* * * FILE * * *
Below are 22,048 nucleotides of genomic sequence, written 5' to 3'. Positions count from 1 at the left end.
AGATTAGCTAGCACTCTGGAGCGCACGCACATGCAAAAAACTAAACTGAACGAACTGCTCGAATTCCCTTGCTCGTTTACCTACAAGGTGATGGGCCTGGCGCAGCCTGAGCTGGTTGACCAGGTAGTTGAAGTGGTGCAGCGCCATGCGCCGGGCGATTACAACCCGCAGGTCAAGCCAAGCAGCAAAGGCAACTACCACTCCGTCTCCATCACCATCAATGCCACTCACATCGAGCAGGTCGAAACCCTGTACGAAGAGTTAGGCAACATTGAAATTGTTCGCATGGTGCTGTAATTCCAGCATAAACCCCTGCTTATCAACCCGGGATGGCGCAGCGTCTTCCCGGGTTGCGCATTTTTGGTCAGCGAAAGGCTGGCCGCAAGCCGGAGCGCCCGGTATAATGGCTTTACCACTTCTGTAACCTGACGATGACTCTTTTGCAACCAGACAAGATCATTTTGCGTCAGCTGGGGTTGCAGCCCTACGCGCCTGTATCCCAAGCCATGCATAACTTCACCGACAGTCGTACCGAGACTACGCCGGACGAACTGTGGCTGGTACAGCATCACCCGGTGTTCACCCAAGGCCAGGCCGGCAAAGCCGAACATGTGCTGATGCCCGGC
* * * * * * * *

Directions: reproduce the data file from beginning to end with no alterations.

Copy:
Below are 22,048 nucleotides of genomic sequence, written 5' to 3'. Positions count from 1 at the left end.
AGATTAGCTAGCACTCTGGAGCGCACGCACATGCAAAAAACTAAACTGAACGAACTGCTCGAATTCCCTTGCTCGTTTACCTACAAGGTGATGGGCCTGGCGCAGCCTGAGCTGGTTGACCAGGTAGTTGAAGTGGTGCAGCGCCATGCGCCGGGCGATTACAACCCGCAGGTCAAGCCAAGCAGCAAAGGCAACTACCACTCCGTCTCCATCACCATCAATGCCACTCACATCGAGCAGGTCGAAACCCTGTACGAAGAGTTAGGCAACATTGAAATTGTTCGCATGGTGCTGTAATTCCAGCATAAACCCCTGCTTATCAACCCGGGATGGCGCAGCGTCTTCCCGGGTTGCGCATTTTTGGTCAGCGAAAGGCTGGCCGCAAGCCGGAGCGCCCGGTATAATGGCTTTACCACTTCTGTAACCTGACGATGACTCTTTTGCAACCAGACAAGATCATTTTGCGTCAGCTGGGGTTGCAGCCCTACGCGCCTGTATCCCAAGCCATGCATAACTTCACCGACAGTCGTACCGAGACTACGCCGGACGAACTGTGGCTGGTACAGCATCACCCGGTGTTCACCCAAGGCCAGGCCGGCAAAGCCGAACATGTGCTGATGCCCGGC